Since the pandemic struck there’s been a clear shift towards used cars — at the expense of new cars, ride sharing, and public transportation, but to the benefit of emerging digital auto platforms.
The pandemic brought about more demand for cars in general, but used cars specifically are experiencing a real boom. As health concerns around public transport increased, owning a vehicle became essential for many. On the other hand because of economic uncertainty caused by the global slowdown, consumers became more conservative in their spending, and since used cars are typically less expensive and have higher resale value, they became more attractive.
Even many of those who would have considered buying a new car opted to buy pre-owned instead, because chip shortages for new vehicles caused delays in the new car industry and some shoppers did not want to wait.
Another reason for the uplift in car demand is that more people began working from home in 2020 and, being stuck at home, wanted more space. Waves of the population moved away from city centers to larger homes, and they absolutely needed cars in these areas with few public transportation options (setting aside health concerns about using these at all). Of those who moved to suburbia, a segment were looking at affordable used cars.
With all this fresh demand for second-hand cars, more consumers turned to new digital used-car platforms, such as Carvana in the US, Cazoo in the UK, and South East Asia’s Carro (which was in the news recently for an impressive funding round). Not only do they have pandemic-proof online experiences, but they can also offer transparency and now a growing range of propositions such as warranties, return policies, at-home test drives, and sometimes fun gimmicks like giant car vending-machines.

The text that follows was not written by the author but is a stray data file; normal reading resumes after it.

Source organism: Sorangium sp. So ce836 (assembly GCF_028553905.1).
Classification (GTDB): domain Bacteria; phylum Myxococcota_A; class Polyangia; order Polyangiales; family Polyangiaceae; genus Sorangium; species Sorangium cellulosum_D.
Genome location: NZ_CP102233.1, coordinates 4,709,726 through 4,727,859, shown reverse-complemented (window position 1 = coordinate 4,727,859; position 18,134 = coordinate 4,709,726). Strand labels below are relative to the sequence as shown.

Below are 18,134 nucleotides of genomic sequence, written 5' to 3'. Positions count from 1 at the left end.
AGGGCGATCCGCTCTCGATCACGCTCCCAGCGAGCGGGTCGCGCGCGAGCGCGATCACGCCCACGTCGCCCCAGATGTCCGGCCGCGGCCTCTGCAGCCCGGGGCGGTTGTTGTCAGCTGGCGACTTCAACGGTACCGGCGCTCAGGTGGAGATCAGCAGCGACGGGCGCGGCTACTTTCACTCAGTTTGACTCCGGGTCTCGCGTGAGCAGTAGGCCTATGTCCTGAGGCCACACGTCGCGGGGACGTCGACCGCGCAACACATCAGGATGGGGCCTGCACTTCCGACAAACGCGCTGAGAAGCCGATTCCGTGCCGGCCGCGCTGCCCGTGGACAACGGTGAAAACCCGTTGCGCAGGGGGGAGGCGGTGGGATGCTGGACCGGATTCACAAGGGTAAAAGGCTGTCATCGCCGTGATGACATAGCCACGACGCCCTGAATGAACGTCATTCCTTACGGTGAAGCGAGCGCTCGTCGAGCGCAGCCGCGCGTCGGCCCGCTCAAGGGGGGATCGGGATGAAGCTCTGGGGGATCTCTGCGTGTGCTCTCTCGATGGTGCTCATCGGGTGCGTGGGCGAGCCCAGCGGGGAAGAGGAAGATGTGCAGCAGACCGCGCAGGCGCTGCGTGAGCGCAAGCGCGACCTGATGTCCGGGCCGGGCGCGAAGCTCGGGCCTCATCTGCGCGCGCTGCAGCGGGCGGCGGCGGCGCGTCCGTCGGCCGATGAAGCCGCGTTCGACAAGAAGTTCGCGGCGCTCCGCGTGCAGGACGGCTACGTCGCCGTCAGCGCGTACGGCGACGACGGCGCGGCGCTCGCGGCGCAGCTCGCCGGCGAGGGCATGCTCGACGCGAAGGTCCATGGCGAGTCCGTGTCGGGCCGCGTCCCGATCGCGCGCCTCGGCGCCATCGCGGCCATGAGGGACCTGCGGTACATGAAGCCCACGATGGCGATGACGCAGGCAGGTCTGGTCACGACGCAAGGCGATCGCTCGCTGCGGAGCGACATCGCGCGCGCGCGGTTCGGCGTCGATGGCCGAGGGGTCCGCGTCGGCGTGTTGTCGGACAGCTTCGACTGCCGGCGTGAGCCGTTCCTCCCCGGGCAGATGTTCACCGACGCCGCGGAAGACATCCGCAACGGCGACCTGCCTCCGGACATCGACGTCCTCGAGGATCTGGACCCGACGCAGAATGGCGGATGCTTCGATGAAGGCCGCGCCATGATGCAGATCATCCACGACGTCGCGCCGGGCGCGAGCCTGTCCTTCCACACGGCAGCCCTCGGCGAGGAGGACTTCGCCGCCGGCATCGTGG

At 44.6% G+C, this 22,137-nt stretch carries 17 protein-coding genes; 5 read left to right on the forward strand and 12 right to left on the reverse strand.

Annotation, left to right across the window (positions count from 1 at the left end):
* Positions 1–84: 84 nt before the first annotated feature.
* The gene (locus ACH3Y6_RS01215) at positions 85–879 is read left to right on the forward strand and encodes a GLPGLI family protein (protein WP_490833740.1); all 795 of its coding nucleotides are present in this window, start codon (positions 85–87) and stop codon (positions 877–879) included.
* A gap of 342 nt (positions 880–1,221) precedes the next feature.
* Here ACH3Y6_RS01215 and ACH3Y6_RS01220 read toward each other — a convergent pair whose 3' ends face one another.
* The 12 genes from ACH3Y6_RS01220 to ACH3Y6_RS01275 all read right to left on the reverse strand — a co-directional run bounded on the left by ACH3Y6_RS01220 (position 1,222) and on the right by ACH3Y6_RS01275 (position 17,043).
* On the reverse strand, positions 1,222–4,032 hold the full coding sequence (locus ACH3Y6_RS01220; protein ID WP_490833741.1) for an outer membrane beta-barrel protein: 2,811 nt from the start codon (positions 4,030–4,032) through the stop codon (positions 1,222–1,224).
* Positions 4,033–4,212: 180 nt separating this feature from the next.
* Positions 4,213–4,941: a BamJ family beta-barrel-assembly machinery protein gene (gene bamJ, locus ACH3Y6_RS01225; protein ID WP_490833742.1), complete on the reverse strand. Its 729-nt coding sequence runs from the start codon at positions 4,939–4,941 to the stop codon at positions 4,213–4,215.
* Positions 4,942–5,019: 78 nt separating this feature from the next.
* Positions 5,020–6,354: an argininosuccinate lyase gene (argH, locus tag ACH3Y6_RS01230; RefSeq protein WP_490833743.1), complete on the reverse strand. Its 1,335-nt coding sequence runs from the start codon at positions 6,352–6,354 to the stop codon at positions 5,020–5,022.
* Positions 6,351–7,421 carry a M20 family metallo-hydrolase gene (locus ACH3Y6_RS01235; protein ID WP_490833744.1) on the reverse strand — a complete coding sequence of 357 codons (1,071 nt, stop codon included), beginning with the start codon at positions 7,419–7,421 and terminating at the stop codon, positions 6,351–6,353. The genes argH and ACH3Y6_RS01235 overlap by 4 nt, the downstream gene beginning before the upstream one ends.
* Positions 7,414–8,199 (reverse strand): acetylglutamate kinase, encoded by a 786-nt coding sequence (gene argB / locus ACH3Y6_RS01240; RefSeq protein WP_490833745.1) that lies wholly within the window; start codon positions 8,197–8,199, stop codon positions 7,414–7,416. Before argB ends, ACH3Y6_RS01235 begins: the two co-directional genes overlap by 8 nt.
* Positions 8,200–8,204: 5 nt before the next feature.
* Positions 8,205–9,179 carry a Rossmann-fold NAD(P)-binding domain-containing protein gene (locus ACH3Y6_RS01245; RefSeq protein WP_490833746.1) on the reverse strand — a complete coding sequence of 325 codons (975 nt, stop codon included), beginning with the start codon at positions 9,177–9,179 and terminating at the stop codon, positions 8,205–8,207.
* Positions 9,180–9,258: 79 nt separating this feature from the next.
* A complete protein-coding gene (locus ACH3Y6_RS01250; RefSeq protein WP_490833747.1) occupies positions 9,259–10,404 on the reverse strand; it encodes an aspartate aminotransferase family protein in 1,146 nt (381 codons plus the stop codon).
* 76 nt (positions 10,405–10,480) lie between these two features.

For many consumers, considering a pre-owned car had been out of the question previously because used cars are often associated with a lack of trust. These online platforms are elevating the used car as a brand in itself by bringing more trust to the experience of buying one.
The emergence of these platforms worldwide began a few years ago, but accelerated from the pandemic, indicating that the trend is here to stay.
It was the push this industry needed. If you’re still skeptical, check the numbers. Carvana’s valuation in July 2021 reached $54 billion, and it is one of the youngest companies to be listed in the Fortune 500. Meanwhile Cazoo is Europe’s fastest growing unicorn, valued at $7 billion after 17 months of existence. Kavak was valued as one of the top startups in Latin America, growing from $1 billion to $4 billion in 6 months. One report predicts the online car buying market will grow to over $700 billion by 2030.
The industry transformation brought about by these used car digital platforms was already long overdue and their incredible growth globally cements that this really is the next normal. Will people still buy new cars? Of course. But, with increased trust in pre-owned cars they have become a viable option for people who aren’t necessarily set on new or used. People are also not likely to stop taking Ubers and using public transportation, but if they are going to purchase a vehicle, a used one via a digital platform is likely.